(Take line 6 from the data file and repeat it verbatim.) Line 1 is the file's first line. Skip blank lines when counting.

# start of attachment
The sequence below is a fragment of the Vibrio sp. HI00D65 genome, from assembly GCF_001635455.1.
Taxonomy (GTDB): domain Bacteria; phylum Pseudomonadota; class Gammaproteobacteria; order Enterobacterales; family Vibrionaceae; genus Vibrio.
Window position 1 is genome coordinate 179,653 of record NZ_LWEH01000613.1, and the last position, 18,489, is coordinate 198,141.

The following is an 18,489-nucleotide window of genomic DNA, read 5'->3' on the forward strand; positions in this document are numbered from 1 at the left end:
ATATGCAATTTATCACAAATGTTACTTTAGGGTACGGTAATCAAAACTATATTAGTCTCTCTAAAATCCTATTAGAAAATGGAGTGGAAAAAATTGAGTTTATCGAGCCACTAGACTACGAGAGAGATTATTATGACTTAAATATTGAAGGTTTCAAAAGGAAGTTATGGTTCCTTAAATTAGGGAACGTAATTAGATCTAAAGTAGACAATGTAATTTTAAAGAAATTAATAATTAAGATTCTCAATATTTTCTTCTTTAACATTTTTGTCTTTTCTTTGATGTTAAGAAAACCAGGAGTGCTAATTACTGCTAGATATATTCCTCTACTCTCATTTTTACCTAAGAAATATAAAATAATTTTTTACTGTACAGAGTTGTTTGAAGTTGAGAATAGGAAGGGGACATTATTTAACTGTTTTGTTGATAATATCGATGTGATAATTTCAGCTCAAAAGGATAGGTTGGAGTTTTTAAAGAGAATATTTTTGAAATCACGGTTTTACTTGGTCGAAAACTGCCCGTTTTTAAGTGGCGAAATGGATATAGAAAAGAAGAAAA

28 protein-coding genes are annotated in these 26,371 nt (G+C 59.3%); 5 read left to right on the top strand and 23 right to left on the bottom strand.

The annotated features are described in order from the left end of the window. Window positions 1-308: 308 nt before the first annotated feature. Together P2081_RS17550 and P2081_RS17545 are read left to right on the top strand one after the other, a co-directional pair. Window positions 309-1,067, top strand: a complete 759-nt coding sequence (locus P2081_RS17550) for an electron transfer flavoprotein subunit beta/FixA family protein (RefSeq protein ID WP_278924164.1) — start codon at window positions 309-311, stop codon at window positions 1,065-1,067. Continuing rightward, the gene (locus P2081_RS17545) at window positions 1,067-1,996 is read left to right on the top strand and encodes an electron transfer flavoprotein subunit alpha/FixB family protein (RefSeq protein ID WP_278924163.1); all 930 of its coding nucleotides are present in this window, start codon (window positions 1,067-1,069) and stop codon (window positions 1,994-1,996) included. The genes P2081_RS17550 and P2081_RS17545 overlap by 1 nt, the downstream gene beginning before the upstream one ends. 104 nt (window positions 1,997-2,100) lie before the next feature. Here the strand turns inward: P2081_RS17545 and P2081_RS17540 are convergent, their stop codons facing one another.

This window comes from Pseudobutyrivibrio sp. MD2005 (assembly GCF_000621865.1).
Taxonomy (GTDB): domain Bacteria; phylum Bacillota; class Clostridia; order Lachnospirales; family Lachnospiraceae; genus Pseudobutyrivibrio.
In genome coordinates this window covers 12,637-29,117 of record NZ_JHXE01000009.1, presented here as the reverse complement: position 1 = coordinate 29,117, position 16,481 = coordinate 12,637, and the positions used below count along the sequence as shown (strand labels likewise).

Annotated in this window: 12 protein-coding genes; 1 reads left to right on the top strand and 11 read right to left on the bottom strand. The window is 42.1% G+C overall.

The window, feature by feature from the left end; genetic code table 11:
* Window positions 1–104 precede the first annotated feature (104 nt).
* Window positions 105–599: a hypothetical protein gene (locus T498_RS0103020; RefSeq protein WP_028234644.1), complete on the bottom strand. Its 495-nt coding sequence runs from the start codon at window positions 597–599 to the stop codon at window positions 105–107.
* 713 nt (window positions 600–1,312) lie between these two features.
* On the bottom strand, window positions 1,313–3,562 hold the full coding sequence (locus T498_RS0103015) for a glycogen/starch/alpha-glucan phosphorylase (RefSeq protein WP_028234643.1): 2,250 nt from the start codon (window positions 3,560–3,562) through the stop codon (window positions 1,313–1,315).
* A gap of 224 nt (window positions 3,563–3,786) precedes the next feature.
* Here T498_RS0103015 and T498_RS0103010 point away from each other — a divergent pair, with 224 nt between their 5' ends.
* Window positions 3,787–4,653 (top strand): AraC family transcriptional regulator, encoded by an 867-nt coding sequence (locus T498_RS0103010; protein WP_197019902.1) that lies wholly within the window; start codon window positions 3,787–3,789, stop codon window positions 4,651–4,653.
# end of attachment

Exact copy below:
28 protein-coding genes are annotated in these 26,371 nt (G+C 59.3%); 5 read left to right on the top strand and 23 right to left on the bottom strand.